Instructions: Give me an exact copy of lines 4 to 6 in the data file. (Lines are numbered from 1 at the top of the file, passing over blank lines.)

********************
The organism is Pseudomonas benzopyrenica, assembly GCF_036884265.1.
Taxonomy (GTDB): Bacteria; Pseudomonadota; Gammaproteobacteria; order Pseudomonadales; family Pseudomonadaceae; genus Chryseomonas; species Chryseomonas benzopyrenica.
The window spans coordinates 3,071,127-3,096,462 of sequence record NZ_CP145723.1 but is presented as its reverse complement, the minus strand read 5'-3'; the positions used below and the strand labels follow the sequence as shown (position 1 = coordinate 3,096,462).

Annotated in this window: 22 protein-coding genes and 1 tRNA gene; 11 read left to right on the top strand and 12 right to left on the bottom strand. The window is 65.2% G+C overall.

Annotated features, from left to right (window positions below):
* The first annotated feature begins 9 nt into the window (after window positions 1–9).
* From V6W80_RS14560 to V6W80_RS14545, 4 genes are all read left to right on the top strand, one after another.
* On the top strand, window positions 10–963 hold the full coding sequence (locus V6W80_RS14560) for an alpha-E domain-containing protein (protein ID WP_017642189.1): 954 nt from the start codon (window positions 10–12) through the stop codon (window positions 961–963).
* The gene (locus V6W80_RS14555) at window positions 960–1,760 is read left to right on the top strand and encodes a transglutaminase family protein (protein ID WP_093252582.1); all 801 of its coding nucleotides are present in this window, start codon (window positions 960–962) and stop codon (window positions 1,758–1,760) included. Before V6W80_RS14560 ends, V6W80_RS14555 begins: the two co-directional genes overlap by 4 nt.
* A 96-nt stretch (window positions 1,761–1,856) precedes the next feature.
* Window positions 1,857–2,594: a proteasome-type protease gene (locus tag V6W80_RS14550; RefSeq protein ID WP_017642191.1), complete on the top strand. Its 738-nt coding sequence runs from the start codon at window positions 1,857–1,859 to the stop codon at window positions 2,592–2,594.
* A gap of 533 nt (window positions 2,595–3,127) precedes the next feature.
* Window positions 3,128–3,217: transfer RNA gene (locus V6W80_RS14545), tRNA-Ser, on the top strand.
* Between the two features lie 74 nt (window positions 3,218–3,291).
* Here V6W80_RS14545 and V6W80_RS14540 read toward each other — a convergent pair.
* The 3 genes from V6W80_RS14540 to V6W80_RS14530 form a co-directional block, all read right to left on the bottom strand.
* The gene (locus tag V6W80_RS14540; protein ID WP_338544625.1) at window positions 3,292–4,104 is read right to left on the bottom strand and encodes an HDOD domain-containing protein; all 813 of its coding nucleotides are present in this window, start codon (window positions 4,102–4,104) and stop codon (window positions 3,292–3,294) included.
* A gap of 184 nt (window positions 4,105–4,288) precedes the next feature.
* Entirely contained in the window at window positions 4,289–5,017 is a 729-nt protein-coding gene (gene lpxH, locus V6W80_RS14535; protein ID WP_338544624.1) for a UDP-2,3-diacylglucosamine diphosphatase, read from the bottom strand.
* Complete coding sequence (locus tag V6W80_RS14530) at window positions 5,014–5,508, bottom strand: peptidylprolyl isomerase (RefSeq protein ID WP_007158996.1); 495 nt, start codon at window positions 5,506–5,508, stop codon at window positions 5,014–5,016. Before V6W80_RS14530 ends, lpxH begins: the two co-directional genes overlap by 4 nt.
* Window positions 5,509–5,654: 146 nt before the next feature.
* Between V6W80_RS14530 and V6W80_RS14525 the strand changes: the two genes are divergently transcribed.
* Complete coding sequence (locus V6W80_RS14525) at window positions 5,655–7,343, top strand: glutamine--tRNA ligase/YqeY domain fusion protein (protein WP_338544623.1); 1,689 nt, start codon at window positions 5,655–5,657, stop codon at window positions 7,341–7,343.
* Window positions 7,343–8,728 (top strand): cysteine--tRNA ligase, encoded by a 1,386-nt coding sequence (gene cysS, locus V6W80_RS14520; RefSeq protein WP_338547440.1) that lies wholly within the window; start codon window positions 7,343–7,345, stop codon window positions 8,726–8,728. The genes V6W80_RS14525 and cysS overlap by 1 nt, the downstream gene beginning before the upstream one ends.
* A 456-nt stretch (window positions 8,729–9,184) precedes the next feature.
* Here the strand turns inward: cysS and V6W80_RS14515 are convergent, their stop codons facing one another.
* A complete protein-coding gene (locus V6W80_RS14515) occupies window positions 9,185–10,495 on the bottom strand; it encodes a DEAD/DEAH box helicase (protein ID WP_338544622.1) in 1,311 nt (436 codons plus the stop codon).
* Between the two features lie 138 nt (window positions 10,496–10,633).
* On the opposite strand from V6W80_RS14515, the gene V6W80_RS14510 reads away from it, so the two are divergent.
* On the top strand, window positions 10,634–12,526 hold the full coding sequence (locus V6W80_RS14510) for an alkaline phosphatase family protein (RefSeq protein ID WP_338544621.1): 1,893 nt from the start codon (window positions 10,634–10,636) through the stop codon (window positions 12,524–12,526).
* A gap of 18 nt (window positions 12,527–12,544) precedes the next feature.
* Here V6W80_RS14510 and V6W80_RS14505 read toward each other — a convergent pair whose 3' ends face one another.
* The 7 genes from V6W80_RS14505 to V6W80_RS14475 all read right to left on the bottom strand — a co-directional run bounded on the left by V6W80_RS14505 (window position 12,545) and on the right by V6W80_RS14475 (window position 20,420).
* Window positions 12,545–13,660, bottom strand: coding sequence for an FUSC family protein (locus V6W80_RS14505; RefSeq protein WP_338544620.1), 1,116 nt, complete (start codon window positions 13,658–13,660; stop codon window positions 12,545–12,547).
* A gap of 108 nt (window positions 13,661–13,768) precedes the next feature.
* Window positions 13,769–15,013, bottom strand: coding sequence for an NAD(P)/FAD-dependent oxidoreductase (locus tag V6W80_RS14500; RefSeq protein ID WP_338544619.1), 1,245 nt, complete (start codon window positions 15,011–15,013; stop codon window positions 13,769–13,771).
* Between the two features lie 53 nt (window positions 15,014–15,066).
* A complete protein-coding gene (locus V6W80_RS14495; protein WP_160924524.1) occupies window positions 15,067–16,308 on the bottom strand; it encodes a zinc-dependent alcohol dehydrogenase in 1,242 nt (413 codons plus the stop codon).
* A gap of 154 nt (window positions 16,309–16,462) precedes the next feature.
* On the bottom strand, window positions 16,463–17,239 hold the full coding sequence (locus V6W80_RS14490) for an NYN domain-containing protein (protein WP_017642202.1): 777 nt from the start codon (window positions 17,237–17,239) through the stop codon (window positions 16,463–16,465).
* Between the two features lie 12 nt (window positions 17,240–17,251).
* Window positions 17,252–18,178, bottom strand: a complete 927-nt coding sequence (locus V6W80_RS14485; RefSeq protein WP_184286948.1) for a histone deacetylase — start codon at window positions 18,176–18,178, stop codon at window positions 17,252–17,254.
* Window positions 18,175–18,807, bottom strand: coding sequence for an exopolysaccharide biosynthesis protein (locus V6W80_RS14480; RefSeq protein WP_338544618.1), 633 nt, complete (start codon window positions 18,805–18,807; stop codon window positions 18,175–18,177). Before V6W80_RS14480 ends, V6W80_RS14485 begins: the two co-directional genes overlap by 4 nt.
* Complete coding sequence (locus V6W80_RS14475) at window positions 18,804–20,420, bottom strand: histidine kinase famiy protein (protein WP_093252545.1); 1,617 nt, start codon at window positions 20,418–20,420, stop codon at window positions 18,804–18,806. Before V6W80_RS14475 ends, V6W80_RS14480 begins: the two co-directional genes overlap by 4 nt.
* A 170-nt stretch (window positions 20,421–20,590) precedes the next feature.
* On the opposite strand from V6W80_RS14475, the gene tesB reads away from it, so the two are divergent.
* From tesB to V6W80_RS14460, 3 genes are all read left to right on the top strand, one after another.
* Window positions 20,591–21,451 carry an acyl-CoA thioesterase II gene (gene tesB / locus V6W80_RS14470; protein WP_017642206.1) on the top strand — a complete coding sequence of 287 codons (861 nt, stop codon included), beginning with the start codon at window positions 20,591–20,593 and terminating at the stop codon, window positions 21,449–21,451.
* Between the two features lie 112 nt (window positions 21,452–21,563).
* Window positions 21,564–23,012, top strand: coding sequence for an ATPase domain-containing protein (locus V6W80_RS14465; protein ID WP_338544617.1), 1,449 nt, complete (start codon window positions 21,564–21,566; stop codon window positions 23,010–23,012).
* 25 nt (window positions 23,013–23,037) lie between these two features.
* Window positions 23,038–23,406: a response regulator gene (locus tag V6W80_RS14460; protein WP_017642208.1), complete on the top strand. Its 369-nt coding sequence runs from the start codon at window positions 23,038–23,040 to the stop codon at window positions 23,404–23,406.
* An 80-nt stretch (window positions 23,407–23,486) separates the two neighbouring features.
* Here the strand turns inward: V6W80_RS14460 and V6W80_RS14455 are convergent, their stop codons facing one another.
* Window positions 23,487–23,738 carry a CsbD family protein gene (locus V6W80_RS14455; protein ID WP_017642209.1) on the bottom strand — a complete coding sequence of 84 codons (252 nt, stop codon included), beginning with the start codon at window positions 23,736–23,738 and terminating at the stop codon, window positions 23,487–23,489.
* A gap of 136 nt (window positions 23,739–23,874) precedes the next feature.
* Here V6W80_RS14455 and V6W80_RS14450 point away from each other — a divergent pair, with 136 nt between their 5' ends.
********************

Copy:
Annotated in this window: 22 protein-coding genes and 1 tRNA gene; 11 read left to right on the top strand and 12 right to left on the bottom strand. The window is 65.2% G+C overall.

Annotated features, from left to right (window positions below):
* The first annotated feature begins 9 nt into the window (after window positions 1–9).